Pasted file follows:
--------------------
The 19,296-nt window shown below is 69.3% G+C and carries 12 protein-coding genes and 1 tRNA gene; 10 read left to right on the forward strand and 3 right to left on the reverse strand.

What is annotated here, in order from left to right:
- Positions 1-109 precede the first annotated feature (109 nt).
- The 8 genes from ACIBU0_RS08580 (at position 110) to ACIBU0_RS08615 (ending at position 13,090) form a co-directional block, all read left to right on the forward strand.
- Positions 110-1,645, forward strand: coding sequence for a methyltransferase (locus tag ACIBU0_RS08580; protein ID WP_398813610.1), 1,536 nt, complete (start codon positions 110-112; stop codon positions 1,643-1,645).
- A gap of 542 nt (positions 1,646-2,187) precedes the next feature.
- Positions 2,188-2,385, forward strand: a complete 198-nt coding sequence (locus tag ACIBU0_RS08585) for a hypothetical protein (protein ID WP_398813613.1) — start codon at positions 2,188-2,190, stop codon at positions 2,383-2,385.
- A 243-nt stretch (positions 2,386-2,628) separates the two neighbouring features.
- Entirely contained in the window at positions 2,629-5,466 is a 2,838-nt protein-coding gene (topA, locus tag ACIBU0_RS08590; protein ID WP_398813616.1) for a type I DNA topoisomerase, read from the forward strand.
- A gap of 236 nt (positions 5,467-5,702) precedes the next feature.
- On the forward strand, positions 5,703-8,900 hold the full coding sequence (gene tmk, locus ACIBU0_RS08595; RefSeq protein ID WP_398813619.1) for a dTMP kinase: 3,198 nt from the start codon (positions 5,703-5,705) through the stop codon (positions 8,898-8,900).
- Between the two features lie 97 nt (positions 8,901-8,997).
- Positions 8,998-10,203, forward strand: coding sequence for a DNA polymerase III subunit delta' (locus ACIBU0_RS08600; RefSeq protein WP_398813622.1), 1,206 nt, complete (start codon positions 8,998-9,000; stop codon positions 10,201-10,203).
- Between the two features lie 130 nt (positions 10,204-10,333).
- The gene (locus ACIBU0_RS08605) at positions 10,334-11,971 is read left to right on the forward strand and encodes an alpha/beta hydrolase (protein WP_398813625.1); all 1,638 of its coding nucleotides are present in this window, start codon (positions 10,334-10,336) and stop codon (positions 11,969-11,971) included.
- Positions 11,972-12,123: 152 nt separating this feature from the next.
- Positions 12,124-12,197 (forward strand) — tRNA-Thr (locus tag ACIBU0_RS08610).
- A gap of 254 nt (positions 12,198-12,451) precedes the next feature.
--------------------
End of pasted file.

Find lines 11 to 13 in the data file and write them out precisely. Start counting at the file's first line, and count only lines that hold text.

- On the forward strand, positions 5,703-8,900 hold the full coding sequence (gene tmk, locus ACIBU0_RS08595; RefSeq protein ID WP_398813619.1) for a dTMP kinase: 3,198 nt from the start codon (positions 5,703-5,705) through the stop codon (positions 8,898-8,900).
- Between the two features lie 97 nt (positions 8,901-8,997).
- Positions 8,998-10,203, forward strand: coding sequence for a DNA polymerase III subunit delta' (locus ACIBU0_RS08600; RefSeq protein WP_398813622.1), 1,206 nt, complete (start codon positions 8,998-9,000; stop codon positions 10,201-10,203).